• May it please your honor, I shall never pay a dollar of your unjust penalty. All the stock in trade I possess is a $10,000 debt, incurred by publishing my paper — The Revolution — four years ago, the sole object of which was to educate all women to do precisely as I have done, rebel against your man-made, unjust, unconstitutional forms of law, that tax, fine, imprison and hang women, while they deny them the right of representation in the government; and I shall work on with might and main to pay every dollar of that honest debt, but not a penny shall go to this unjust claim. And I shall earnestly and persistently continue to urge all women to the practical recognition of the old revolutionary maxim, that "Resistance to tyranny is obedience to God."
    • On her $100 fine, as quoted in An Account of the Proceedings on the Trial of Susan B. Anthony on the Charge of Illegal Voting] (1874) The "old revolutionary maxim" Anthony uses here has been variously attributed to William Tyndale, Benjamin Franklin, and Thomas Jefferson, as well as to herself.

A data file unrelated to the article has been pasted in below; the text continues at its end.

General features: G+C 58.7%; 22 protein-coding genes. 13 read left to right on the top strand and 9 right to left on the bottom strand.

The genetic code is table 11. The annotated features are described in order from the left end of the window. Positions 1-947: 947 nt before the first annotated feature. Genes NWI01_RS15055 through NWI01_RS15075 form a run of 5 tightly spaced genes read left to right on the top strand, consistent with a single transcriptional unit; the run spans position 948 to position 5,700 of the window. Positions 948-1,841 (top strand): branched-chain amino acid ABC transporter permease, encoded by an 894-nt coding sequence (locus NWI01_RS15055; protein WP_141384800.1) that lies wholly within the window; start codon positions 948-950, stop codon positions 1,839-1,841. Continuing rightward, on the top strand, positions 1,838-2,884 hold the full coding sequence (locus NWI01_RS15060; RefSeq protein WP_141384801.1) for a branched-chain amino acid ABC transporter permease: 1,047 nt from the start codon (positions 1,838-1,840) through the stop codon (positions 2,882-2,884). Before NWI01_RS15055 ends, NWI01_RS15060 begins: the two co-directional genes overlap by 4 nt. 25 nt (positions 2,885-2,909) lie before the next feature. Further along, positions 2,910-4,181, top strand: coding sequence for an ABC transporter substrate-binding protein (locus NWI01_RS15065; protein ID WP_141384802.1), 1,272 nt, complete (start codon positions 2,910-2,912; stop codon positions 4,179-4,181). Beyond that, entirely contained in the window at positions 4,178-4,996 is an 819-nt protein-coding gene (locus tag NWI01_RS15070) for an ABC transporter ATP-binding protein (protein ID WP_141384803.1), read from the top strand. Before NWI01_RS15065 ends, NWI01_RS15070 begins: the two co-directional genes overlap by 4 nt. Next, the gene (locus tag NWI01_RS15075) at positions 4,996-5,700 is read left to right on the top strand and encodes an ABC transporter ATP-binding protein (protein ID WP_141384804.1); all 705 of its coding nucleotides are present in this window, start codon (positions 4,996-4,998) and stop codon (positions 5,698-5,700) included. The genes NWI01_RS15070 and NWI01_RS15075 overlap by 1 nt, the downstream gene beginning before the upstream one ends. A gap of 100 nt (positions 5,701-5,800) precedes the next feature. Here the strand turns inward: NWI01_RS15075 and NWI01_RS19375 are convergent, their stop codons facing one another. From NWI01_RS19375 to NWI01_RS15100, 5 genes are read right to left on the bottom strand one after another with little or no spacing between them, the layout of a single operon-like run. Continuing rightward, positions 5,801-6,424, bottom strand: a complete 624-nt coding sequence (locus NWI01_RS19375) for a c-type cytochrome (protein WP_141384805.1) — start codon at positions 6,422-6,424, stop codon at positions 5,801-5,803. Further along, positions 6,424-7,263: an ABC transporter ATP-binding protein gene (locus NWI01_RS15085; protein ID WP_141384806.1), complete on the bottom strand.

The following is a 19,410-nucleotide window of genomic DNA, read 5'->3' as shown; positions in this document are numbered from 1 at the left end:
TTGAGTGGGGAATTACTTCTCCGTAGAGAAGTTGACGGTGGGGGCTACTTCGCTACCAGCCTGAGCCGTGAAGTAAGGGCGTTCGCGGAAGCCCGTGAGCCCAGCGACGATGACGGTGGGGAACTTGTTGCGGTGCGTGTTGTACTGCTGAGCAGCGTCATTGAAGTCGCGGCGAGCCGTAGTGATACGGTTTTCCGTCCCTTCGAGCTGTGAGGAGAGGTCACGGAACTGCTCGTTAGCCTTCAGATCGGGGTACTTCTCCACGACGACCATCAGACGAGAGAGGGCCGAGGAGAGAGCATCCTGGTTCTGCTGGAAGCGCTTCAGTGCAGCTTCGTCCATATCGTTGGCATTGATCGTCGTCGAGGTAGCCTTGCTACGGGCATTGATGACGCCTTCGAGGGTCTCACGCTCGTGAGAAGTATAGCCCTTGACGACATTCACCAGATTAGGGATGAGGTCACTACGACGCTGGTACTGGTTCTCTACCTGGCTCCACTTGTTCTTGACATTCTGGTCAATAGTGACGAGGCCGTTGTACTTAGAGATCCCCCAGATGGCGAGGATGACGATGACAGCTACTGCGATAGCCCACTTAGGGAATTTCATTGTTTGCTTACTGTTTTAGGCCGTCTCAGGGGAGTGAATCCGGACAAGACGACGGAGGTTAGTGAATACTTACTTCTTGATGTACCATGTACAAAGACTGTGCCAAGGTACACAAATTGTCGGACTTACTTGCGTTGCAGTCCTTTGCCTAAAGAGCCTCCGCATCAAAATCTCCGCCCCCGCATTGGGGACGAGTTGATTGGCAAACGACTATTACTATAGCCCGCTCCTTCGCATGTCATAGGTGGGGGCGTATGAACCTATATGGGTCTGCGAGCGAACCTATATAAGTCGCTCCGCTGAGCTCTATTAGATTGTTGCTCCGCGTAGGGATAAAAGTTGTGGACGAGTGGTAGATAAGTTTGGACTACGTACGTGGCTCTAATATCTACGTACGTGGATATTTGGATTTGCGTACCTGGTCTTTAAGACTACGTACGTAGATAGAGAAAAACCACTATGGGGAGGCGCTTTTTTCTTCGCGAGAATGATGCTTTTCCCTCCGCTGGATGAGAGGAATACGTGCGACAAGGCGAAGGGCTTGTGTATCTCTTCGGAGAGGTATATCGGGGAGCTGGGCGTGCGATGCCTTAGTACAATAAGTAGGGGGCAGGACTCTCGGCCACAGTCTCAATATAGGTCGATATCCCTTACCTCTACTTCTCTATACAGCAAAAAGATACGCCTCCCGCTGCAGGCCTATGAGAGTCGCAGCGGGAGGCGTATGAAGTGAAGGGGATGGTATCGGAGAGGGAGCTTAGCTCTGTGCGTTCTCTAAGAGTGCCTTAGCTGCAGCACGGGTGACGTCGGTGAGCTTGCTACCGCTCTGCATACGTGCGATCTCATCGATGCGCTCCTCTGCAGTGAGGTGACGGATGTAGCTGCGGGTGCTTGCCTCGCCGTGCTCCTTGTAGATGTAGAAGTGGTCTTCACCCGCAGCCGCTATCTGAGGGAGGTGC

• Variant: Resistance to tyranny is obedience to God; I shall never pay a penny of this unjust claim.
      • As quoted in Woman: Her Position, Influence and Achievement Throughout the Civilized World (1900) p. 415
    • Unsourced variants: Resistance to tyranny is obedience to God, and I shall never pay a penny of this unjust claim.
      Resistance to tyranny is obedience to God, and I shall never pay a penny of this unjust fine.


MisattributedEdit

  • Resistance to tyranny is obedience to God.